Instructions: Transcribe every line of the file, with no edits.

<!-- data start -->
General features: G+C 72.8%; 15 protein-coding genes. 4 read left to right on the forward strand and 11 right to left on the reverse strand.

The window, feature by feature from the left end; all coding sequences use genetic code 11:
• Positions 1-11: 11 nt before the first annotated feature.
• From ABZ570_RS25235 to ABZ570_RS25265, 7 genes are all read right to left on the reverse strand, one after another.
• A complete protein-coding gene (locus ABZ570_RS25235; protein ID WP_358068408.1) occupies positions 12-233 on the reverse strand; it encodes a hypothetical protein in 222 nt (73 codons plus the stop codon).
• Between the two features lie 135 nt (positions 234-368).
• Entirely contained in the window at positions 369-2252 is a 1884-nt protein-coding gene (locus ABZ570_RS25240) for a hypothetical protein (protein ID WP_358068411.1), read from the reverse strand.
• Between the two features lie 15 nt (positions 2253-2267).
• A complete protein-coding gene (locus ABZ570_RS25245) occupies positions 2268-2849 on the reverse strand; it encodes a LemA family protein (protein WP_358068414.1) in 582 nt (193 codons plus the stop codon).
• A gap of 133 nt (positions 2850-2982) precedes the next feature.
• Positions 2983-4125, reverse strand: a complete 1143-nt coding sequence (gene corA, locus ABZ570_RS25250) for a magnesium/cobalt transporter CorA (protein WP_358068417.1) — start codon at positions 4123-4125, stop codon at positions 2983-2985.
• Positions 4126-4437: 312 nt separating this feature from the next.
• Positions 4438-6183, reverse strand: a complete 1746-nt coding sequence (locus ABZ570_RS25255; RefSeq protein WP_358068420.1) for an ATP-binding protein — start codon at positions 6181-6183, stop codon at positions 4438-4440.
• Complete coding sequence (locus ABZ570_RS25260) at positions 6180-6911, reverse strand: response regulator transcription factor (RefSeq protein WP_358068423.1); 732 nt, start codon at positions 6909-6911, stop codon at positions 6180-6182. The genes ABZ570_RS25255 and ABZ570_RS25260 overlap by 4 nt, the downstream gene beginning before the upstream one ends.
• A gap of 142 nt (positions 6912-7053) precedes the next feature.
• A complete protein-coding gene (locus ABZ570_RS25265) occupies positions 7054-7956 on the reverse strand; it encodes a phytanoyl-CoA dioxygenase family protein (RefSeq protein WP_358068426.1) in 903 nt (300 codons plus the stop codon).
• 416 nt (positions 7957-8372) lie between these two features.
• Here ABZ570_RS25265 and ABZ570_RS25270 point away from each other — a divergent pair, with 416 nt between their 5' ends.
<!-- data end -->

General features: G+C 72.8%; 15 protein-coding genes. 4 read left to right on the forward strand and 11 right to left on the reverse strand.

The window, feature by feature from the left end; all coding sequences use genetic code 11:
• Positions 1-11: 11 nt before the first annotated feature.
• From ABZ570_RS25235 to ABZ570_RS25265, 7 genes are all read right to left on the reverse strand, one after another.
• A complete protein-coding gene (locus ABZ570_RS25235; protein ID WP_358068408.1) occupies positions 12-233 on the reverse strand; it encodes a hypothetical protein in 222 nt (73 codons plus the stop codon).
• Between the two features lie 135 nt (positions 234-368).
• Entirely contained in the window at positions 369-2252 is a 1884-nt protein-coding gene (locus ABZ570_RS25240) for a hypothetical protein (protein ID WP_358068411.1), read from the reverse strand.
• Between the two features lie 15 nt (positions 2253-2267).
• A complete protein-coding gene (locus ABZ570_RS25245) occupies positions 2268-2849 on the reverse strand; it encodes a LemA family protein (protein WP_358068414.1) in 582 nt (193 codons plus the stop codon).
• A gap of 133 nt (positions 2850-2982) precedes the next feature.
• Positions 2983-4125, reverse strand: a complete 1143-nt coding sequence (gene corA, locus ABZ570_RS25250) for a magnesium/cobalt transporter CorA (protein WP_358068417.1) — start codon at positions 4123-4125, stop codon at positions 2983-2985.
• Positions 4126-4437: 312 nt separating this feature from the next.
• Positions 4438-6183, reverse strand: a complete 1746-nt coding sequence (locus ABZ570_RS25255; RefSeq protein WP_358068420.1) for an ATP-binding protein — start codon at positions 6181-6183, stop codon at positions 4438-4440.
• Complete coding sequence (locus ABZ570_RS25260) at positions 6180-6911, reverse strand: response regulator transcription factor (RefSeq protein WP_358068423.1); 732 nt, start codon at positions 6909-6911, stop codon at positions 6180-6182. The genes ABZ570_RS25255 and ABZ570_RS25260 overlap by 4 nt, the downstream gene beginning before the upstream one ends.
• A gap of 142 nt (positions 6912-7053) precedes the next feature.
• A complete protein-coding gene (locus ABZ570_RS25265) occupies positions 7054-7956 on the reverse strand; it encodes a phytanoyl-CoA dioxygenase family protein (RefSeq protein WP_358068426.1) in 903 nt (300 codons plus the stop codon).
• 416 nt (positions 7957-8372) lie between these two features.
• Here ABZ570_RS25265 and ABZ570_RS25270 point away from each other — a divergent pair, with 416 nt between their 5' ends.